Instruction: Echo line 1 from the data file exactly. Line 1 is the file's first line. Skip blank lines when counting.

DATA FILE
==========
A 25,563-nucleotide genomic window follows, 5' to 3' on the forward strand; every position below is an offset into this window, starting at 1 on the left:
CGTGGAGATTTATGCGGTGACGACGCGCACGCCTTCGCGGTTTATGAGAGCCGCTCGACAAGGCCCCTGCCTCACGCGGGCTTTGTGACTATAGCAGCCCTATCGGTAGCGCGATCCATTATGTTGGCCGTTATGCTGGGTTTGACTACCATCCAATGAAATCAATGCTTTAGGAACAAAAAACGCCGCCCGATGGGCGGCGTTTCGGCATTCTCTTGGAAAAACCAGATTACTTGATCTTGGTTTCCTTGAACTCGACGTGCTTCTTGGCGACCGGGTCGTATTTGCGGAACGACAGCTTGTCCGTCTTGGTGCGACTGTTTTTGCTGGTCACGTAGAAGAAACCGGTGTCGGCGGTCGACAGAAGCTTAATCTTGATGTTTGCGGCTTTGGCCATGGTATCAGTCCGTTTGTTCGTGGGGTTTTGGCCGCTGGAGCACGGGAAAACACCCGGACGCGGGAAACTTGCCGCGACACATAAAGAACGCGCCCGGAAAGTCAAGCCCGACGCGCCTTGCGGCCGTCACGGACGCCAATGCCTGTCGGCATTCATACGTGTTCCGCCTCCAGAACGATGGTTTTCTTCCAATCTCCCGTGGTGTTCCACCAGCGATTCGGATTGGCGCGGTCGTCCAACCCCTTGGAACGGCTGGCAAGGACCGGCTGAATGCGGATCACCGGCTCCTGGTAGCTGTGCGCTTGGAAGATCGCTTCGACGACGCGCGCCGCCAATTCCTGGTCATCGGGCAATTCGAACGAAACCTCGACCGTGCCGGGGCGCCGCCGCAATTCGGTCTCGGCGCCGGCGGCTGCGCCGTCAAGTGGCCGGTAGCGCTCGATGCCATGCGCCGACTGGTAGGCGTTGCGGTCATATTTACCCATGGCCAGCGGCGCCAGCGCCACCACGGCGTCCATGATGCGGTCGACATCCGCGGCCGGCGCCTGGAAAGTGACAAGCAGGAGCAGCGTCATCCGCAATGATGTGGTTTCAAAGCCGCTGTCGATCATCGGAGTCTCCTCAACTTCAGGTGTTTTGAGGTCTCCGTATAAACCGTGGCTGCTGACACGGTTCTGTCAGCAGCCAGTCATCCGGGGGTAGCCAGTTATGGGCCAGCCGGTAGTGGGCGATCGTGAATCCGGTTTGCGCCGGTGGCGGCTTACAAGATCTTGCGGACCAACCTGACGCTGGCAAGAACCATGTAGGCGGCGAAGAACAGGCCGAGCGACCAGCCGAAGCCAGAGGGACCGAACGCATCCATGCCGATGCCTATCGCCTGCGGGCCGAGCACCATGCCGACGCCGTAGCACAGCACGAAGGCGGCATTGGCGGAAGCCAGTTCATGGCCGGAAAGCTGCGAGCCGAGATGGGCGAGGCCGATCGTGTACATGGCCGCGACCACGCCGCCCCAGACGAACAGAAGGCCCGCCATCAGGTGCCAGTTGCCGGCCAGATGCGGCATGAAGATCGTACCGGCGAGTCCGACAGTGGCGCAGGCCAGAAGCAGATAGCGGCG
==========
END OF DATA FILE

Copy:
A 25,563-nucleotide genomic window follows, 5' to 3' on the forward strand; every position below is an offset into this window, starting at 1 on the left: